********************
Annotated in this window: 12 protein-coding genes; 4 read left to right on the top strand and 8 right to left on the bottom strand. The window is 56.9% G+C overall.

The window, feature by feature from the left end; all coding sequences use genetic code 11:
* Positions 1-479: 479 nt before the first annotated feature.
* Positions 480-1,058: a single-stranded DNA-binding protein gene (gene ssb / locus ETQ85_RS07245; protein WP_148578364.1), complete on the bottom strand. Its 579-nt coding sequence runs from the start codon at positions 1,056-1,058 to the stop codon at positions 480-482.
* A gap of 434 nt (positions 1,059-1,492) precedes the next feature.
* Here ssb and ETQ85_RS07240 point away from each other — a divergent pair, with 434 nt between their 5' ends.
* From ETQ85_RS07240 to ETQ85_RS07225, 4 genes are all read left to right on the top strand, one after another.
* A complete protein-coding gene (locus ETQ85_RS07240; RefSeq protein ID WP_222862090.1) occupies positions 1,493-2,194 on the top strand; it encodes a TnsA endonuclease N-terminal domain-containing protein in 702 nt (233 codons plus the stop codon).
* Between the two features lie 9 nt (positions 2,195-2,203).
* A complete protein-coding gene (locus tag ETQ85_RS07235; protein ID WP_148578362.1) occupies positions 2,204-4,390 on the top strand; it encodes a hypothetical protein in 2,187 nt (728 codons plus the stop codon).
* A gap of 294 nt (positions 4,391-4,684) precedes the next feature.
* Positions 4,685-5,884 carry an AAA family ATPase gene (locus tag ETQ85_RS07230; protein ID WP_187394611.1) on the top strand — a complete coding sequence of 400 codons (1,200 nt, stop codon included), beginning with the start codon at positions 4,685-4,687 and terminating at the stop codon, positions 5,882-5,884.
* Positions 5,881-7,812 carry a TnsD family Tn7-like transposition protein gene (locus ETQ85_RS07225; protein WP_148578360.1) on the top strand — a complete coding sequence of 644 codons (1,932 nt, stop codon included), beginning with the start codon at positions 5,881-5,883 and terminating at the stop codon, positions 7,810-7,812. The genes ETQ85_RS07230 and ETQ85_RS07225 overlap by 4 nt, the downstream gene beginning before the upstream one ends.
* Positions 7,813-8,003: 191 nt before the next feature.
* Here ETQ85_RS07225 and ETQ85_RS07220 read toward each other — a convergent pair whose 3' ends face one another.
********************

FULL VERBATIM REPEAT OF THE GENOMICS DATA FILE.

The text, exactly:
Annotated in this window: 12 protein-coding genes; 4 read left to right on the top strand and 8 right to left on the bottom strand. The window is 56.9% G+C overall.

The window, feature by feature from the left end; all coding sequences use genetic code 11:
* Positions 1-479: 479 nt before the first annotated feature.
* Positions 480-1,058: a single-stranded DNA-binding protein gene (gene ssb / locus ETQ85_RS07245; protein WP_148578364.1), complete on the bottom strand. Its 579-nt coding sequence runs from the start codon at positions 1,056-1,058 to the stop codon at positions 480-482.
* A gap of 434 nt (positions 1,059-1,492) precedes the next feature.
* Here ssb and ETQ85_RS07240 point away from each other — a divergent pair, with 434 nt between their 5' ends.
* From ETQ85_RS07240 to ETQ85_RS07225, 4 genes are all read left to right on the top strand, one after another.
* A complete protein-coding gene (locus ETQ85_RS07240; RefSeq protein ID WP_222862090.1) occupies positions 1,493-2,194 on the top strand; it encodes a TnsA endonuclease N-terminal domain-containing protein in 702 nt (233 codons plus the stop codon).
* Between the two features lie 9 nt (positions 2,195-2,203).
* A complete protein-coding gene (locus tag ETQ85_RS07235; protein ID WP_148578362.1) occupies positions 2,204-4,390 on the top strand; it encodes a hypothetical protein in 2,187 nt (728 codons plus the stop codon).
* A gap of 294 nt (positions 4,391-4,684) precedes the next feature.
* Positions 4,685-5,884 carry an AAA family ATPase gene (locus tag ETQ85_RS07230; protein ID WP_187394611.1) on the top strand — a complete coding sequence of 400 codons (1,200 nt, stop codon included), beginning with the start codon at positions 4,685-4,687 and terminating at the stop codon, positions 5,882-5,884.
* Positions 5,881-7,812 carry a TnsD family Tn7-like transposition protein gene (locus ETQ85_RS07225; protein WP_148578360.1) on the top strand — a complete coding sequence of 644 codons (1,932 nt, stop codon included), beginning with the start codon at positions 5,881-5,883 and terminating at the stop codon, positions 7,810-7,812. The genes ETQ85_RS07230 and ETQ85_RS07225 overlap by 4 nt, the downstream gene beginning before the upstream one ends.
* Positions 7,813-8,003: 191 nt before the next feature.
* Here ETQ85_RS07225 and ETQ85_RS07220 read toward each other — a convergent pair whose 3' ends face one another.